• Who are the primary, secondary audience? Primary audiences being those who come or contribute, secondary those who talk to those people or hear about the event in media. It’s hard to build an audience from scratch, so identify your groups early on (ideally you will have developed the project with them, you may have run consultation or use ideas from another event)
• How will your audience feedback into the event as a whole i.e. at all stages – research, development, on-the-day as well as post-event evaluation? It is also worth thinking about whether your audience want this event – can you do a consultation to identify what they want from you?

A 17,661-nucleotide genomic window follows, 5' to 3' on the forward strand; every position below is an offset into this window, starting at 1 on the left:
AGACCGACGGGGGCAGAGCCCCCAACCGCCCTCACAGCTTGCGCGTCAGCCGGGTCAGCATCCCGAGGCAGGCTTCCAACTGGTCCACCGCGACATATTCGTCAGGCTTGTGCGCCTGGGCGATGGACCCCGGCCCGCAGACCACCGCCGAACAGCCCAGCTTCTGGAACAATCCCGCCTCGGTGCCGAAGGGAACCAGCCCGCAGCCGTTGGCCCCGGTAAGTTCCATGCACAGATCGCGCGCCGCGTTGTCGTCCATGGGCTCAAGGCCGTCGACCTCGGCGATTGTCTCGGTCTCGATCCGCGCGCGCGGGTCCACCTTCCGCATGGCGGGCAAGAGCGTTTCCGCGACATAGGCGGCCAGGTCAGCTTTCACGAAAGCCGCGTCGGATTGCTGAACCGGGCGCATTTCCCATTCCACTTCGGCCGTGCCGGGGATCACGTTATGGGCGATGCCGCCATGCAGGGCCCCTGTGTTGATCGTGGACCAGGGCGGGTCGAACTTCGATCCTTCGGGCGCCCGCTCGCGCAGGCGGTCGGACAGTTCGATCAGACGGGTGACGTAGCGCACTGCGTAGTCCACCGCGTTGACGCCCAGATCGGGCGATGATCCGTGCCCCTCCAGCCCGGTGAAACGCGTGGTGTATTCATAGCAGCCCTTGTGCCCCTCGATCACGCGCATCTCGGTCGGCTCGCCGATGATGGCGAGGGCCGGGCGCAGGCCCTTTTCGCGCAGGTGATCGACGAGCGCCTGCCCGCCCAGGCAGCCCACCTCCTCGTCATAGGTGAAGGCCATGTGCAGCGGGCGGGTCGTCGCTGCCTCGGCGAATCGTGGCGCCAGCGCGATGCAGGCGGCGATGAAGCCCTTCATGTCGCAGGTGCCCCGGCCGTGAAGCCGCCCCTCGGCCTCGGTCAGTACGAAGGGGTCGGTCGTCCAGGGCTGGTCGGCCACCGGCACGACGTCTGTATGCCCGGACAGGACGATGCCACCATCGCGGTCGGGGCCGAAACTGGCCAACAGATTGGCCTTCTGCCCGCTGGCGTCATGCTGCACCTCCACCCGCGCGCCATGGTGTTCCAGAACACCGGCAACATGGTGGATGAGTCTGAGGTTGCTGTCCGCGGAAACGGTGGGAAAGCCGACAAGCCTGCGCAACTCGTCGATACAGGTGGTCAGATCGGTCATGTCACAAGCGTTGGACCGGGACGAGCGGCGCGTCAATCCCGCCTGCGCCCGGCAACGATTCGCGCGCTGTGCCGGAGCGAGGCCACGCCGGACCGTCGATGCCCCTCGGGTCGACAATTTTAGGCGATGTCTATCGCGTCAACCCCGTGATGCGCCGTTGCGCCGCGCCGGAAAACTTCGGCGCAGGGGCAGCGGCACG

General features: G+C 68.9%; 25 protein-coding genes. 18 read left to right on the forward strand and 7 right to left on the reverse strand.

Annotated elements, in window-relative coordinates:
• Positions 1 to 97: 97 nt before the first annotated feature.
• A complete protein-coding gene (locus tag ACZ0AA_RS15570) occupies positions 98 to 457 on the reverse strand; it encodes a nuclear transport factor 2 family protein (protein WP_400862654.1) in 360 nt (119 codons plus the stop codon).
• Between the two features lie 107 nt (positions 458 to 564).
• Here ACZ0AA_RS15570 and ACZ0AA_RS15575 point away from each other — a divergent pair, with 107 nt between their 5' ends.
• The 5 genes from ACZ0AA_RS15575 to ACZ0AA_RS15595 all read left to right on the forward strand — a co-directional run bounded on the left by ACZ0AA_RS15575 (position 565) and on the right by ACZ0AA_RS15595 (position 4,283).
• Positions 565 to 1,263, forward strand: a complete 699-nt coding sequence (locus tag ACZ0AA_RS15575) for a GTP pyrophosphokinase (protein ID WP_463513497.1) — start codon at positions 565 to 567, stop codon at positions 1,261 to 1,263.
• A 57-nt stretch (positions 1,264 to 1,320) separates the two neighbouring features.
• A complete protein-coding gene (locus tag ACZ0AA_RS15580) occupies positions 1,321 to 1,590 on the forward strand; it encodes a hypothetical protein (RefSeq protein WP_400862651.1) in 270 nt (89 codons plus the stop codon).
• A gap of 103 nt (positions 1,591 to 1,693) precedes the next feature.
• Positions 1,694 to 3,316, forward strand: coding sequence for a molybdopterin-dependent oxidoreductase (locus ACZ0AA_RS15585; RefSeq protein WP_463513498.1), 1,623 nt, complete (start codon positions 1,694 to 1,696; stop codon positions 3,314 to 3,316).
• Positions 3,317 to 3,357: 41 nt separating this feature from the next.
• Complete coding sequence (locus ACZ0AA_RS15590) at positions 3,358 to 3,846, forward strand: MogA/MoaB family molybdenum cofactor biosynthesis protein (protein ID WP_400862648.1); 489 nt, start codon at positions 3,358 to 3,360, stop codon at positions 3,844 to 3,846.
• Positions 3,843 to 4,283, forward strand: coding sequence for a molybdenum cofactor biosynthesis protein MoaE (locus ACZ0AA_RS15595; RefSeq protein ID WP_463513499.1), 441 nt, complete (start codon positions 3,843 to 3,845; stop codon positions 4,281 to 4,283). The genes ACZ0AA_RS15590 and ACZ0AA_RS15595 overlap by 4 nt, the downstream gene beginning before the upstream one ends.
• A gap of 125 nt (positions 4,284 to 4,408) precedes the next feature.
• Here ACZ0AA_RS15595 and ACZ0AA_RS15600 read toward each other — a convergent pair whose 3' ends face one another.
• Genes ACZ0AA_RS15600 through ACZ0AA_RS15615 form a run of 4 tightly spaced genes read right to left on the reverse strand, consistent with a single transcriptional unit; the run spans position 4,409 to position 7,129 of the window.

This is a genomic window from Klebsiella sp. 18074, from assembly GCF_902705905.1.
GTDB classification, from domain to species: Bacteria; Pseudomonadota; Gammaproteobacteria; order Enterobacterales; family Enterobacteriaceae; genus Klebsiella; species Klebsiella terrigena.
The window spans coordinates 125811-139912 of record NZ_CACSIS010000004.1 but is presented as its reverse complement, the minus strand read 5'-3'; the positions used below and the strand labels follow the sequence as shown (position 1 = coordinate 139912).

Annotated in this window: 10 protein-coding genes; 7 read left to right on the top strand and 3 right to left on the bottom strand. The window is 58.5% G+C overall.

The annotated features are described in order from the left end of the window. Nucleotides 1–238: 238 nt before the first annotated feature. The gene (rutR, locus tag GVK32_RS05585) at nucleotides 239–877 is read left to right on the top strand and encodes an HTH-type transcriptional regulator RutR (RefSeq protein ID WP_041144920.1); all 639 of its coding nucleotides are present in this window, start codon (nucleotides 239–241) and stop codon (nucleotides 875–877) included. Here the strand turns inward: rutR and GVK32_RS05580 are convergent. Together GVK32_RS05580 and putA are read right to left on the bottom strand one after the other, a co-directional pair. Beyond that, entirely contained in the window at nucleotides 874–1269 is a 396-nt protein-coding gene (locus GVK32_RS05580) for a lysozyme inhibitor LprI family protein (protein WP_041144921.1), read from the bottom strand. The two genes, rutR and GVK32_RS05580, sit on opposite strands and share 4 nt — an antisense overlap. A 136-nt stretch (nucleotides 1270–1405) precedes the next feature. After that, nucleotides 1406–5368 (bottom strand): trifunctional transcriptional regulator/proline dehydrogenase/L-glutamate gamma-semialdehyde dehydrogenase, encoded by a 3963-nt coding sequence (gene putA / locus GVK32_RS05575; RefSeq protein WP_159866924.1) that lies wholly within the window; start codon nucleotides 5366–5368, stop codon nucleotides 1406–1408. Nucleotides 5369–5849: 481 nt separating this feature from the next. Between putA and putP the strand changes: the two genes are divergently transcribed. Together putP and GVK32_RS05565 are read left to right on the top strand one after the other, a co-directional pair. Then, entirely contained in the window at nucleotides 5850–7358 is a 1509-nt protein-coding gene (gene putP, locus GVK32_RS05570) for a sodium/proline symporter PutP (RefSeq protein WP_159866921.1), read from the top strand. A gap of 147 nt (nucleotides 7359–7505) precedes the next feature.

• What are the outcomes? How will you measure them?
• How will this project feedback into your practice/research and moving forward what will you ‘do’ with the audiences we have engaged?
• How is it going to benefit ourselves and the wider community?
• What are the audience gaining from your event?
These questions are not only important for writing the funding bid, they really help hone what it is you are trying to do, give and gain from bringing people together in your way. It helps articulate the meaning of your event. A crucial moment in the conceptual development of Exewhirr was the realisation that we weren’t trying to engage just ‘any old general public.’ There is always a tendency, when planning an event, to think that everyone would find this interesting….but that’s just not very likely. There are people that care more. Find those people, talk to them, and see what they want from you.